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Netherlands : A Lighter Shade Of Pale.

 
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Author Previous TopicReplies: 7 / Views: 479Next Topic  
Valued Member
United Kingdom
265 Posts
Posted 06/13/2022   07:51 am  Show Profile Bookmark this topic Add Wilding mad to your friends list Get a Link to this Message
When going through some kiloware you never know what you might find, due to the fact that contributors of the clippings are not collectors themselves and not philatelicly minded of what they are donating.

Here are a couple of clippings found within such a job lot.

The top strip contains 2 X 3 Guilder stamps that show a distinct lilac blue shade and the single stamp below them being of the same value 3G appears to have been printed in a different colour, more of a pastel blue.

Due to this fact I decided to look at them under long wave UV and discovered a major difference between the two items.

I am curious to know if these differences are listed varieties for this particular issue in any specialised catalogues.

Perhaps, someone with relevant information could enlighten me.

Thank you. WM
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Pillar Of The Community
Netherlands
745 Posts
Posted 06/13/2022   11:29 am  Show Profile Bookmark this reply Add Johan Buvelot to your friends list  Get a Link to this Reply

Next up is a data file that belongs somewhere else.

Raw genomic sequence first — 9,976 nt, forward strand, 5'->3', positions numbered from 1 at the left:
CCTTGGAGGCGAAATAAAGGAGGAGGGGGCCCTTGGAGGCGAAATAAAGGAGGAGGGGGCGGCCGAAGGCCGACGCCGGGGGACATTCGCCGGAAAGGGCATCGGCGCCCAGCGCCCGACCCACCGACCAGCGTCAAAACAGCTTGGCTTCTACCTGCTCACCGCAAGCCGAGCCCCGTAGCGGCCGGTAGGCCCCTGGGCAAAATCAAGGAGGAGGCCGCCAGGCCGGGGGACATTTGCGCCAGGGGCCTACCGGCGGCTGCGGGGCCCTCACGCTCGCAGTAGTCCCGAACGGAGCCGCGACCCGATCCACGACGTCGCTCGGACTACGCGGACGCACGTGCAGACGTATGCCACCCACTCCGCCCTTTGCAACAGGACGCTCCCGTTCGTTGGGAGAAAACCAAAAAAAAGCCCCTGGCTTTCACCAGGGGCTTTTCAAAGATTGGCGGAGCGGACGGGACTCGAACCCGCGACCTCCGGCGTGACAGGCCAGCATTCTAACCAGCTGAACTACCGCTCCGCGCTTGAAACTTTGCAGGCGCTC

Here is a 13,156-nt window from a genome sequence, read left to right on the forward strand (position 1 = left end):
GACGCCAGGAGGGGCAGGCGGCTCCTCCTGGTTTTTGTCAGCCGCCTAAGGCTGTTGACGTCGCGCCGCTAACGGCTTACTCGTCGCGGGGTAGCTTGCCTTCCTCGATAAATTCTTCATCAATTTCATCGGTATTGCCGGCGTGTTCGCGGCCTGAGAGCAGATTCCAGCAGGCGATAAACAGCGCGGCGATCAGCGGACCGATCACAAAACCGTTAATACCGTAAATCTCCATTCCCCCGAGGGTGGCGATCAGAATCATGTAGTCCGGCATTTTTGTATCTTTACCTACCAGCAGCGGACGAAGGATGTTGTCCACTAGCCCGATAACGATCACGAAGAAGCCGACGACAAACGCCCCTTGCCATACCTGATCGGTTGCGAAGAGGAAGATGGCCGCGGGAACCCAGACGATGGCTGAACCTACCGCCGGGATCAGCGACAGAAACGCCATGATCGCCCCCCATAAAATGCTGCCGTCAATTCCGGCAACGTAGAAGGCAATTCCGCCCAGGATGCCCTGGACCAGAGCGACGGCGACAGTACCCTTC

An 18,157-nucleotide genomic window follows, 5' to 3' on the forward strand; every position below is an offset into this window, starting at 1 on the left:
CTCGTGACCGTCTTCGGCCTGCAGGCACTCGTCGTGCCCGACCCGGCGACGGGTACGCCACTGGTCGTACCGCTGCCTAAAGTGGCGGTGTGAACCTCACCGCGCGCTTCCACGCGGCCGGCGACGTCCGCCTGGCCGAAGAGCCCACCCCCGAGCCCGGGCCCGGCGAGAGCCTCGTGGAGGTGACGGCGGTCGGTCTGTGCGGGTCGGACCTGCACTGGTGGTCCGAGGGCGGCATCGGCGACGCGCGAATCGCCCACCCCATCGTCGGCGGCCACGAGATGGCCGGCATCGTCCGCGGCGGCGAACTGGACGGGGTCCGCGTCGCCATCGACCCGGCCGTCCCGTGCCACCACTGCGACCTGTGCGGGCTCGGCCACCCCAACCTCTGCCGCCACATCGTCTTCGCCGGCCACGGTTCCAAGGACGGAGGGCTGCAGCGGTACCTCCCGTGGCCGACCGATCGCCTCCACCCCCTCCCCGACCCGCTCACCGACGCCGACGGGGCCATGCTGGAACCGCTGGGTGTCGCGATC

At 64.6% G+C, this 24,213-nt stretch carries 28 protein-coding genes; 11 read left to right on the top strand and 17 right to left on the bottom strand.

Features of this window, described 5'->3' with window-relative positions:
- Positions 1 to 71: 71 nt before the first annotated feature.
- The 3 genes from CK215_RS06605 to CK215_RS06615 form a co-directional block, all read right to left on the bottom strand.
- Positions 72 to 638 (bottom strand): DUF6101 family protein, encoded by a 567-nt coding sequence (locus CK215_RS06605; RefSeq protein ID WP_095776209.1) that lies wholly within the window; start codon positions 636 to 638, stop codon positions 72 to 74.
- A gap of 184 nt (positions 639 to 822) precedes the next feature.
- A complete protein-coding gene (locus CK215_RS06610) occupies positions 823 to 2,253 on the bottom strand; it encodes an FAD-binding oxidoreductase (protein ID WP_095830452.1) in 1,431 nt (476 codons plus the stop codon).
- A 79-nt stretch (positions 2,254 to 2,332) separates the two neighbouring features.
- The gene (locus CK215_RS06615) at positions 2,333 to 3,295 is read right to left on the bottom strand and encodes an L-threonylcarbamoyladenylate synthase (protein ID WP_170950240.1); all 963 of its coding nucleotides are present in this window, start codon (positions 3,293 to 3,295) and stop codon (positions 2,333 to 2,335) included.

This series is know for its color changes. especially the lilac and pink colors.

There is no seperate listing of the different colors in any catalogue and there never will be.

One would not know were to start or were to end.
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Valued Member
United Kingdom
265 Posts
Posted 06/14/2022   02:57 am  Show Profile Bookmark this reply Add Wilding mad to your friends list  Get a Link to this Reply
Not knowing where to start or end ?
~~~~~~~~~~~~~~~~~~~~~~~
That doesn't say much for the study of modern day stamps then Johan.
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Valued Member
United Kingdom
265 Posts
Posted 06/15/2022   04:54 am  Show Profile Bookmark this reply Add Wilding mad to your friends list  Get a Link to this Reply
I wonder what StampGuy64 would think of your reply ?

He has just posted a topic for shades of Jamaican stamps.

http://goscf.com/t/81221

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Edited by Wilding mad - 06/15/2022 05:17 am
Pillar Of The Community
Netherlands
1677 Posts
Posted 07/01/2022   09:21 am  Show Profile Bookmark this reply Add NSK to your friends list  Get a Link to this Reply
I am aware that colours are affected by lighting conditions, may be altered by scanners, and will look different on different devices. But the colours I am seeing baffle me.

Your 3G look appear like my 1,50G when I look at them. Your 1G appear like my 75ct. And what I am seeing in my post is comparable to what I have in my collection.

One thing is for sure, they were never printed in different colours. However, after 9 years there is a probability some variation occurs when mixing the inks. Variations may be very minor or somewhat more evident. If there would be a reason to list theses hues, the question becomes where you draw the line.

By the way, the 70ct sheet and coil stamps are examples of the variation that may occur even within a short period of time. All of these are listed as bluish violet.


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Edited by NSK - 07/01/2022 09:35 am
Pillar Of The Community
Netherlands
1677 Posts
Posted 07/01/2022   09:46 am  Show Profile Bookmark this reply Add NSK to your friends list  Get a Link to this Reply
I think this illustrates Johan's remark.

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Valued Member